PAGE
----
Juliet is a principal software engineer at UNSILO.
I’m originally from Johannesburg, but I’ve lived in Denmark for more than 20 years. I qualified as a physicist and I was actually working in quantum field theory, which I studied for my master’s degree in South Africa. As part of that course I did some programming in Fortran. When I came to Denmark, there were very few jobs in physics (especially for a specialist in quantum physics) and I took a full-time developer course in Java. I worked for five years with DSG, a large supermarket chain in Denmark, where I was working on mainframes. After a six-month period being outsourced to IBM, I moved to work in healthcare with one of CSC’s Danish offices. Here we were working with regional government and dealing with clinical data and discharge summaries. These were very big projects over long periods – one of the last projects I worked on comprised over 3000 hours of developer time.
Can you describe a typical day at work here at UNSILO?
Well, I’ve only been here a few weeks, but we are working on one of UNSILO’s software modules for publishers. In the last few years my work has largely been around integration between systems, and currently my team working on transforming the formats in which the publishers deliver material to something we can use. There are four of us in our team, and we are working on the results generated by the machine-learning engine and how they are presented to the user.
How do you find working in machine learning?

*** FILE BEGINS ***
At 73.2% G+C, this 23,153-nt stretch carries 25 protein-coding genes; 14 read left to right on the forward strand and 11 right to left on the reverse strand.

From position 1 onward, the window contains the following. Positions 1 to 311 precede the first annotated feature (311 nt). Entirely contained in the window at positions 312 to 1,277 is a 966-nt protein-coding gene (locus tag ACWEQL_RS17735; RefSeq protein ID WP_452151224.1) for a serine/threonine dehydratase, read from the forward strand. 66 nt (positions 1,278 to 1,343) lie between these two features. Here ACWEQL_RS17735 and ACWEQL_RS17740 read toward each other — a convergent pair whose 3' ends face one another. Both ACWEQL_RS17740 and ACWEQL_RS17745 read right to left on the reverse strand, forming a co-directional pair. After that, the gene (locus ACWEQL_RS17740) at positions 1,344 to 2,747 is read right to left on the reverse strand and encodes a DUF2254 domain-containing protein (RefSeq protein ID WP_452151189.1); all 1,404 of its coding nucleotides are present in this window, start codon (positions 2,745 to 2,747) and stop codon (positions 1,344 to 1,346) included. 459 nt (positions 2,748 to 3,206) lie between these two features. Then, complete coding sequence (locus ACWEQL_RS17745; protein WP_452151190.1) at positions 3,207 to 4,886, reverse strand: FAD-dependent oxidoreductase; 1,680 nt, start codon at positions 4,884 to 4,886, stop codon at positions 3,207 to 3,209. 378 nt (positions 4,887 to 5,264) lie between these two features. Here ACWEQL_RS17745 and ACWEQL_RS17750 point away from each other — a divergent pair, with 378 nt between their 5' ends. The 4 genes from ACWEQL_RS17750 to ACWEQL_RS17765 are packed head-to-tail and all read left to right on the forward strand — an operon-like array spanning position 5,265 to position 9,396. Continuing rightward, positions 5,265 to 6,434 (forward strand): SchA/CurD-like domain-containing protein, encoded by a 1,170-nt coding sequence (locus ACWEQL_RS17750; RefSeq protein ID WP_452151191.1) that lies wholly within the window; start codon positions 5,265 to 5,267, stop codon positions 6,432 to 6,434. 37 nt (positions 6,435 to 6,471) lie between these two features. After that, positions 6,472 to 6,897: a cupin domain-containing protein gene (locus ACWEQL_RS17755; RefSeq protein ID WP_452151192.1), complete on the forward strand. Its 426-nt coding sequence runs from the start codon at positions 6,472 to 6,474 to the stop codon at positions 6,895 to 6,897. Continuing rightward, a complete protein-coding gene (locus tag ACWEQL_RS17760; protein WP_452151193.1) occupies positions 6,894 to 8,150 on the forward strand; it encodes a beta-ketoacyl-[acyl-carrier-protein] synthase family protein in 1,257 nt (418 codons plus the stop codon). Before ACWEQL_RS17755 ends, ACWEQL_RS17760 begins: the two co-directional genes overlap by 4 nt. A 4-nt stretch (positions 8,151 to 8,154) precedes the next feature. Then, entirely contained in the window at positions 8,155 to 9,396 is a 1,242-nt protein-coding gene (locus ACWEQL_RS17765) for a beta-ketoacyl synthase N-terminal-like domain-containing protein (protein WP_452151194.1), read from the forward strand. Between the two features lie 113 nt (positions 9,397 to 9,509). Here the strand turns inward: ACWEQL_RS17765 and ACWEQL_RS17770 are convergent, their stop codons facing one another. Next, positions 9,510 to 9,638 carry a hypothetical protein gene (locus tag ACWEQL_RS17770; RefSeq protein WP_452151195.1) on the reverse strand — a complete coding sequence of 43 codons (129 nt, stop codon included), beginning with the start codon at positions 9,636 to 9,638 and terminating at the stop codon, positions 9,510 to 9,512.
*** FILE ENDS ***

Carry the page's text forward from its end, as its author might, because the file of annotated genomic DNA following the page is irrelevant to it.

I’m not doing the machine learning directly, but of course you get to know about the application. It’s interesting because it is more imprecise, and a bit of a challenge. At UNSILO, you are working with fuzzy logic and probabilities.
How do you find working with a startup?
After several years with a big company in healthcare, it’s a bit of a culture shock – things move fast here! Everything is more agile, in all senses of the word. There is a willingness to do things differently that is very refreshing. And there are no servers in the office!
What would you be doing if you weren’t a developer?
I enjoy doing what I do. I suppose if I had continued as a physicist I would still be working in quantum field theory; but there is quite a bit of overlap between physics and what I am doing today. Machine learning is all about uncertainty, and of course there are parallels in physics, with Heisenberg’s Uncertainty Principle. There are other areas in physics as well that deal in uncertainty, for example thermal and statistical physics.
I like the modelling part of software development, which you also do in physics. You make use of modelling in the object-oriented software process by introducing concepts. You identify a concept model, and this model is documented as part of the development process. The models have to be as simple as possible otherwise others don’t follow the modelling (and that misses the point). It helps if you are good at logically grouping things. I always feel a good piece of code makes good sense; it is satisfying. In that way, my physics training helps here – I have learned to work with abstract things and turn them into something concrete, concentrating on just the most important details.
So you speak Danish? Yes, I have two teenage kids, aged 16 and 18, and we speak Danish in the family at home (although I still have a bit of a foreign accent!)
Many thanks, Juliet.